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Neuroimage. 2019 Jan 1;184:130-139. doi: 10.1016/j.neuroimage.2018.09.017. Epub 2018 Sep 8.

Neural correlates of the energetic value of food during visual processing and response inhibition.

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Area of Neuroscience, SISSA, Trieste, Italy; Cognitive Neuroscience, Institute of Neuroscience & Medicine (INM-3), Research Centre Juelich, Germany. Electronic address:
School of Psychology, Australian Catholic University, NSW, Australia; Area of Neuroscience, SISSA, Trieste, Italy.
Area of Neuroscience, SISSA, Trieste, Italy; ANVUR, Rome, Italy.


Previous research showed that human brain regions involved in reward and cognitive control are responsive to visually presented food stimuli, in particular high-energy foods. However, it is still to be determined whether the preference towards high-energy foods depends on their higher energy density (kcal/gram), or is based on the difference in energy content of the food items (total amount of kcal). Here we report the results of an fMRI study in which normal-weight healthy participants processed food images during a one-back task or were required to inhibit their response towards food stimuli during a Go/No-Go task. High-energy density (HD) and low-energy density (LD) foods were matched for energy content displayed. Food-related kitchen objects (OBJ) were used as control stimuli. The lateral occipital complex and the orbitofrontal cortex showed consistent higher activity in response to HD than LD foods, both during visual processing and response inhibition. This result suggests that images of HD foods, even when the amount of food shown is not associated with a higher energy content, elicit preferential visual processing - possibly involving attentional processes - and trigger a response from the reward system. We conclude that the human brain is able to distinguish food energy densities of food items during both active visual processing and response inhibition.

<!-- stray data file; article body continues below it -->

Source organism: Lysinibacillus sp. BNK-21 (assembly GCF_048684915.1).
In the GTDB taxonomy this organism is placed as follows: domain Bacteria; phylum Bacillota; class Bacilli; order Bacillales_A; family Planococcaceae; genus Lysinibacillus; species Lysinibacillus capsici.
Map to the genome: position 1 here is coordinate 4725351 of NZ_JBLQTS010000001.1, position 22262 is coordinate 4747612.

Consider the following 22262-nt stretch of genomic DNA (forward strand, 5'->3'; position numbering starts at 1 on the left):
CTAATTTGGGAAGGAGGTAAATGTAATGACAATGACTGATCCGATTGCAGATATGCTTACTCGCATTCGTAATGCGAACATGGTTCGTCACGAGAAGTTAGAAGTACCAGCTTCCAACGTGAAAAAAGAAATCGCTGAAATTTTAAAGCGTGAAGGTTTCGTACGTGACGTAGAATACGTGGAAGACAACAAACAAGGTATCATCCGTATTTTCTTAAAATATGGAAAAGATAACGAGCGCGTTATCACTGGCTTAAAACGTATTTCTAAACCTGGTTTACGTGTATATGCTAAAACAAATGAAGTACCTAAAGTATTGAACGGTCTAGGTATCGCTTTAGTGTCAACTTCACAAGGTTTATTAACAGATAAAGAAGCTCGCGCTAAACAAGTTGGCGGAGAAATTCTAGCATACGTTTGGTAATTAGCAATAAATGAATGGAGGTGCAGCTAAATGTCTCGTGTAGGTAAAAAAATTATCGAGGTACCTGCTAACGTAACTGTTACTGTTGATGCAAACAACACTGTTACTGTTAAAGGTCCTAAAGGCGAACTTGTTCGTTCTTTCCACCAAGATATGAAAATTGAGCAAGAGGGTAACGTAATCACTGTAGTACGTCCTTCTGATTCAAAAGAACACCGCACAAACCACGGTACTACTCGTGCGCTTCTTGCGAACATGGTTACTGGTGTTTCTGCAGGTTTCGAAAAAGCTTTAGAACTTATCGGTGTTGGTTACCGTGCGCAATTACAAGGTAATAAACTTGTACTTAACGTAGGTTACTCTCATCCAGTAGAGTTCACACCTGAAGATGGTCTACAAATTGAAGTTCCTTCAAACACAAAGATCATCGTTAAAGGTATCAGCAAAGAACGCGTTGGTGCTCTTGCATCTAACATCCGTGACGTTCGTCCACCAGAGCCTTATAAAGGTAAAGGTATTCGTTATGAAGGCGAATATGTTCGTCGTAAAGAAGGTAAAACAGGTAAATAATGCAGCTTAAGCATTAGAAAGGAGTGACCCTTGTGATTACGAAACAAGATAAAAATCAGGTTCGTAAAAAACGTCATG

Energy density; Food; Reward; Visual processing; fMRI

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